When it comes to achieving a natural drift, the most general piece of advice we can give is to mend early and minimally. A light dry fly will be affected greatly by an imperfect mend, which can ruin the one chance an angler might have at a wary fish. Additionally, any line movement in close proximity to the feeding zone has the potential to spook the group. It is best to make any necessary mends well ahead of the feeding zone, or to avoid mending altogether with proper cast placement and short but accurate drifts.
Ensuring that the fly is oriented properly on the surface of the water after the cast is made is a factor that is often overlooked. Most flies are properly designed and tied to sit correctly on the water, but we do have the ability to influence the flies positioning through the use of various floatants. It’s important to note the proper application of floatants, so we’ll go through a quick overview of some of our preferred options and how to use them.
When a fly is completely dry and fresh out of the box we’ll use either a gel or liquid floatant to create a waterproof film around the outside of the fly. Gink, Loon Aquel, and Flyagra are all appropriate options. We prefer to use Gink and Aquel on the water, Flyagra should be utilized as a pre-treatment at least a couple of hours before using the flies. Dry shake and other powder floatants should be used in combination with the gels and liquids, and are most effective when used to dry the fly after it becomes saturated. Do not use gels or liquids after the fly is wet, as they will do nothing but further saturate the fly and seal in the water that is present. Additionally, certain materials like CDC do not take all types of floatant well. Specialized floatant like Dry Magic and Loon Lochsa are the best options when fishing CDC flies.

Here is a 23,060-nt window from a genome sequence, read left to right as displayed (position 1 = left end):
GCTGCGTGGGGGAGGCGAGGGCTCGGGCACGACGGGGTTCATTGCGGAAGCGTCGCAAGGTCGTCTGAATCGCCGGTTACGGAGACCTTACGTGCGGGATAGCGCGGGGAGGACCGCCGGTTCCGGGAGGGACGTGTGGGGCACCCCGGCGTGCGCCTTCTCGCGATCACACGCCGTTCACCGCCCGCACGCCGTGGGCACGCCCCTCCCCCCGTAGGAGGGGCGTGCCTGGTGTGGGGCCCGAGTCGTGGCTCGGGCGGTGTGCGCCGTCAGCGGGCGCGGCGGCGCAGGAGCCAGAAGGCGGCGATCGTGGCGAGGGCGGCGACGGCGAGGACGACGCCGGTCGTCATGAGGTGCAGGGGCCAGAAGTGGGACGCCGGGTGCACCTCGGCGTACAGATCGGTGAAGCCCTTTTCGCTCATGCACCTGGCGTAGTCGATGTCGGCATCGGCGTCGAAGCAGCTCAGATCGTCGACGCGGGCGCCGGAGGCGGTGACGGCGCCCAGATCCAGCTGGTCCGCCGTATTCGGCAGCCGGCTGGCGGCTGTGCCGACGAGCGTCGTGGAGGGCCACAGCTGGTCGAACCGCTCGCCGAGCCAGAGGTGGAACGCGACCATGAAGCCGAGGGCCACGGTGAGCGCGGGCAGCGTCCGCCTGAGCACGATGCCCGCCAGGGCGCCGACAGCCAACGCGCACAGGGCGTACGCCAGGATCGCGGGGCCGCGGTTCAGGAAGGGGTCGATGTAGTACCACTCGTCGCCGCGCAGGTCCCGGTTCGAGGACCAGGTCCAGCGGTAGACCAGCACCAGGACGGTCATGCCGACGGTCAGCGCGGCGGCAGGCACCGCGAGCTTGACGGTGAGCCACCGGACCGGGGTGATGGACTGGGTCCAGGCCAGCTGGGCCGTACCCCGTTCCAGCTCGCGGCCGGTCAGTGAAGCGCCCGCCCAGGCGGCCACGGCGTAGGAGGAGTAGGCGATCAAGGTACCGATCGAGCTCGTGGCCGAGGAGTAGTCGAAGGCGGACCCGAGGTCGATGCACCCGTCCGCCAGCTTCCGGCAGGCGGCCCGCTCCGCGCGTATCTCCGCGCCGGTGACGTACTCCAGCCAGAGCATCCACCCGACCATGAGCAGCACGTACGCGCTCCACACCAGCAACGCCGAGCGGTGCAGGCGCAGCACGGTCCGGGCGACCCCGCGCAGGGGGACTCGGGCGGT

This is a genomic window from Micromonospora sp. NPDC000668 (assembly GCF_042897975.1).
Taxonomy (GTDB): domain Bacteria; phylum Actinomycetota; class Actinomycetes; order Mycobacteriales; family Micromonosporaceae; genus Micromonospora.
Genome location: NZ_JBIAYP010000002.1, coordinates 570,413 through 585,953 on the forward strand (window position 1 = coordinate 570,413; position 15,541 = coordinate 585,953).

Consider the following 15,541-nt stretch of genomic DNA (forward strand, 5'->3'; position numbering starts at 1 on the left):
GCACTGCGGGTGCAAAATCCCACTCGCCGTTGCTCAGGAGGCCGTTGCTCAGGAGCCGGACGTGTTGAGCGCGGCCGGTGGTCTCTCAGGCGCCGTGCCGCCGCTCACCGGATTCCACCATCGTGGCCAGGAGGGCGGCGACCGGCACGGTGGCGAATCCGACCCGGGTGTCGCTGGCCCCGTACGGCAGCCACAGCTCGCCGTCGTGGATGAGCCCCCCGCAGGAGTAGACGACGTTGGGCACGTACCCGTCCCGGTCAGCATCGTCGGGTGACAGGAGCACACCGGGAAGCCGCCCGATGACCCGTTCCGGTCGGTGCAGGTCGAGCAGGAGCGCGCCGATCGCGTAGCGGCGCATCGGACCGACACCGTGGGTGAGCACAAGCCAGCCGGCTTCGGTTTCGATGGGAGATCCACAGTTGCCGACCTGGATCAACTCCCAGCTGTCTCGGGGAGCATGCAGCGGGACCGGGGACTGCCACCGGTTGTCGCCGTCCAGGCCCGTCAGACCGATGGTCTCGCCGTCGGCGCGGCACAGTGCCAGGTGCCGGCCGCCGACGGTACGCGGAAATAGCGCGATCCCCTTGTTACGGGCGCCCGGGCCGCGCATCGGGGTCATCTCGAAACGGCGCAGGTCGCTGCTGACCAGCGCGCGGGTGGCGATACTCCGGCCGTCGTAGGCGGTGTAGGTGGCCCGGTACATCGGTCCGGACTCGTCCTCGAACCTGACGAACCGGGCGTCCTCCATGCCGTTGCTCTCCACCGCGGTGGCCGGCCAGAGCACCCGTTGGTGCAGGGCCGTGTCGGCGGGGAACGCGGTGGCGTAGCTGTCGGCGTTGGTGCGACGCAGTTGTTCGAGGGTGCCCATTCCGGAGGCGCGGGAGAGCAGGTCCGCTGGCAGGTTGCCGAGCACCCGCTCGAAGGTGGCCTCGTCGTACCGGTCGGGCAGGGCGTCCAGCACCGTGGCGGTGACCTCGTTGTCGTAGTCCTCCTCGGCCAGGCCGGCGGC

The way we apply floatant will determine the positioning of the fly in regards to how it sits on the water. In general, floatant should be applied lightly and evenly to ensure the fly sits upright. This is particularly important when fishing emergers because part of the fly is typically designed to sit in the surface film rather than float on top. For these flies, apply floatant only to the upper portion of the fly that is designed to sit above water. Applying floatant to the entire fly will lead the fly to lay on its side or in some other way that looks unnatural to feeding fish.
The visual nature of dry fly fishing is a joy for anglers of all skill levels, and offers endless opportunities for learning and progression. Last light Caddis on the Lower Deschutes, late morning PMDs on the Metolius, and terrestrials on high mountain creeks are just a few of the various dry fly fishing opportunities that Central Oregon has to offer. The late summer and early fall are peak months for much of the insect activity in the area, and the perfect time to learn a new skill on the water or enjoy a favorite riffle full of rising trout. It can be easy to put the dry fly rod on the backburner in favor of more consistent tactics, but now that the time is right we can all benefit from the refreshingly simple use of a single dry.